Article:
Doctors are confident that he will make a full recovery but he faces a tough time ahead.
He is not expected to return to school for six months.
The most remarkable thing, to my mind is, the bravery of himself and his parents, my younger daughter Laura and son-in-law Lloyd. His Aunty Ruthie, my other daughter, gets over 70 responses to some of the update posts she puts on Facebook and she has started a Supporting Sonny through Lymphoma Group.
The huge network of support we have all received is overwhelming and I thank everone who has helped and sent good wishes.
I may be blogging a bit less in the short-term future.
We all love you Sonny!

Friday, 3 December 2010

Painting of the Month (12): December 2010, Banksy
Who is 'Banksy'? Nobody knows. Well, obviously someone does but the general public don't. (Actually he is Robert Banks from Bristol). He is a British grafitti artist who has taken the form to a new level.
This picture, informally, known as 'Banksy's Maid' is a piece of trompe l'oeil ('trick the eye') painted on a London wall and sinced removed or you might prefer the term 'destroyed by the Authorities'.
His stuff is usually humorous and often bitingly political and always very skilled and expertly executed. But he is a bad boy because he uses public spaces - you generally don't see his work hanging in galleries.
He is a people's artist in the truest sense of the word.

Tuesday, 30 November 2010

Quiz Question (11): Mother Goose

(I have recycled this question from my previous blog in 2006, because it created a lot of interest at the time. It would therefore be easy to cheat by looking at that blog and it would be easy to find the answer by Googling these lines anyway. But you wouldn't do that, would you?)

Can you complete this children's rhyme with the 'literary' last line?

Vintery, mintery, cutery, corn,
Apple seed and apple thorn;
Wire, briar, limber lock,
Three geese in a flock.
One flew east,
And one flew west,
And .......?

In the unlikely event of no-one getting the correct answer I will post it in the comments in a few days!

Wednesday, 24 November 2010

The Naming of Parts by Henry Reed

Henry Reed

This is one of my all-time favourite poems. It was written in 1942 during the War and it has various ways of being interpreted. I feel that there are two voices speaking. The first one is an army instructor, rather drily and somewhat sarcastically putting some new conscripts through their paces in learning about a particular weapon and the second voice is that of a young recruit (which I have italicised).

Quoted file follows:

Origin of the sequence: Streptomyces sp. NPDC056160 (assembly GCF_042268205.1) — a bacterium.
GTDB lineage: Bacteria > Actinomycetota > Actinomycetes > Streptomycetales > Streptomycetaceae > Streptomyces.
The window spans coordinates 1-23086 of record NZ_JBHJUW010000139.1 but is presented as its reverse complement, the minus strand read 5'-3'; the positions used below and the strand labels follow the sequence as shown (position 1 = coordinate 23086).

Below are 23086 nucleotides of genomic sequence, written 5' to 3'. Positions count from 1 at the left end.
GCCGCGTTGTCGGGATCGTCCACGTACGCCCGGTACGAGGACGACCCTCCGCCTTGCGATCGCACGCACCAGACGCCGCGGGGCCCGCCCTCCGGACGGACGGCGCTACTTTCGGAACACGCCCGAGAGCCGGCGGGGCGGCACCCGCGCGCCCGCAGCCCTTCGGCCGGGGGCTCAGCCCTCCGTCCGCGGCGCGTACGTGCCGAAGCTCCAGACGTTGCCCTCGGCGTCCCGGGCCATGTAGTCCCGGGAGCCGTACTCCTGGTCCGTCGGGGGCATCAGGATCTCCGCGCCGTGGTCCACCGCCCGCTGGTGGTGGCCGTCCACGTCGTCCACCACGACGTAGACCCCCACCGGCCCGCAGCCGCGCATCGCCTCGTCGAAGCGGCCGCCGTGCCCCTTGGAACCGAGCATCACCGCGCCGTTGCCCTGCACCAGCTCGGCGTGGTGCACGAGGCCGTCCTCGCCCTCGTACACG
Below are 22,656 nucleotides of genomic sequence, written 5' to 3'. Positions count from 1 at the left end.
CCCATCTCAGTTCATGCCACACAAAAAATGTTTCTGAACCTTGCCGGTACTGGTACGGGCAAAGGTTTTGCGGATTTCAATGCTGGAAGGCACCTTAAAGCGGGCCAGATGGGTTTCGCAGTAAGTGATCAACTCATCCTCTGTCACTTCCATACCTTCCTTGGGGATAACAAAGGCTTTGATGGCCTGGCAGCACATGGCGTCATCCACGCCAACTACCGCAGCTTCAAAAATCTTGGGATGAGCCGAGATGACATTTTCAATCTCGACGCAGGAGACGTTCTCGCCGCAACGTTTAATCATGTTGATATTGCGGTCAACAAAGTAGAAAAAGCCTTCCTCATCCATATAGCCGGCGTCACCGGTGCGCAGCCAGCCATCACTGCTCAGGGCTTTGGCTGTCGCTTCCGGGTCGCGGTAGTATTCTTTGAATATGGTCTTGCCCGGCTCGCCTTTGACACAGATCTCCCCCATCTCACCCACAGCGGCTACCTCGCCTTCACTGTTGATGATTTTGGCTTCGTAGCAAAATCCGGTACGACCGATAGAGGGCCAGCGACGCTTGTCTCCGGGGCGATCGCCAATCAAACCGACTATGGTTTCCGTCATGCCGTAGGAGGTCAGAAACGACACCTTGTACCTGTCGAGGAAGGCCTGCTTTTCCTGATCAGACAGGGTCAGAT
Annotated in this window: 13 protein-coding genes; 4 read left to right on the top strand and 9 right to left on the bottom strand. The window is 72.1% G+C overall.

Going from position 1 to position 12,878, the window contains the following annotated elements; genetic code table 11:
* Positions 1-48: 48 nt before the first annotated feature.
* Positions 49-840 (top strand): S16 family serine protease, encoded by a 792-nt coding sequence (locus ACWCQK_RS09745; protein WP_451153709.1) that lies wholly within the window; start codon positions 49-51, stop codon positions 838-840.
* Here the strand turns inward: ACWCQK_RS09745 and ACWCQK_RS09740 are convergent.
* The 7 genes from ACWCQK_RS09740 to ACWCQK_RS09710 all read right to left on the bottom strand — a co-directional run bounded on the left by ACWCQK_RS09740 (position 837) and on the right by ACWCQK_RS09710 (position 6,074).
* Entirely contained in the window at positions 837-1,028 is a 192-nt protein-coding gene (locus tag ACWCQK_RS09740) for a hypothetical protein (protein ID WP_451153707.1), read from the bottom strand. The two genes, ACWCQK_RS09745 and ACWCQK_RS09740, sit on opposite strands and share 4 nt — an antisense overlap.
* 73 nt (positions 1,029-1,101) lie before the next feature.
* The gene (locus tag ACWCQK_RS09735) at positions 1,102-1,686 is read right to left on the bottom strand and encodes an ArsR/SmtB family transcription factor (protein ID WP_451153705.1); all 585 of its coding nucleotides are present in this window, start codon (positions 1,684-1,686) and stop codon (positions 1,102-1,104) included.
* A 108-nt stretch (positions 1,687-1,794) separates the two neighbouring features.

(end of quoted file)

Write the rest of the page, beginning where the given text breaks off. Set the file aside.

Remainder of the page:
The recruit’s mind is wandering as he notices all the signs of spring-time around him. His mind is doing what a young man’s mind will do in spring-time and everything he is thinking has a secondary sexual connotation. The more you read it the more of these hints will be picked up. (‘Cocking bolt’, ‘we can rapidly slide it backwards and forwards’, ‘assaulting and fumbling’ and so on).
Henry Reed has not used punctuation to distinguish the two voices and make our job easier but it is clear what he intends. Rather clever don’t you think?

Today we have naming of parts. Yesterday,
We had daily cleaning. And tomorrow morning,
We shall have what to do after firing. But today,
Today we have naming of parts. Japonica
Glistens like coral in all of the neighboring gardens,
     And today we have naming of parts.

This is the lower sling swivel. And this
Is the upper sling swivel, whose use you will see,
When you are given your slings. And this is the piling swivel,
Which in your case you have not got. The branches
Hold in the gardens their silent, eloquent gestures,
   Which in our case we have not got.

This is the safety-catch, which is always released
With an easy flick of the thumb. And please do not let me See anyone using his finger. You can do it quite easy
If you have any strength in your thumb. The blossoms
Are fragile and motionless, never letting anyone see
   Any of them using their finger.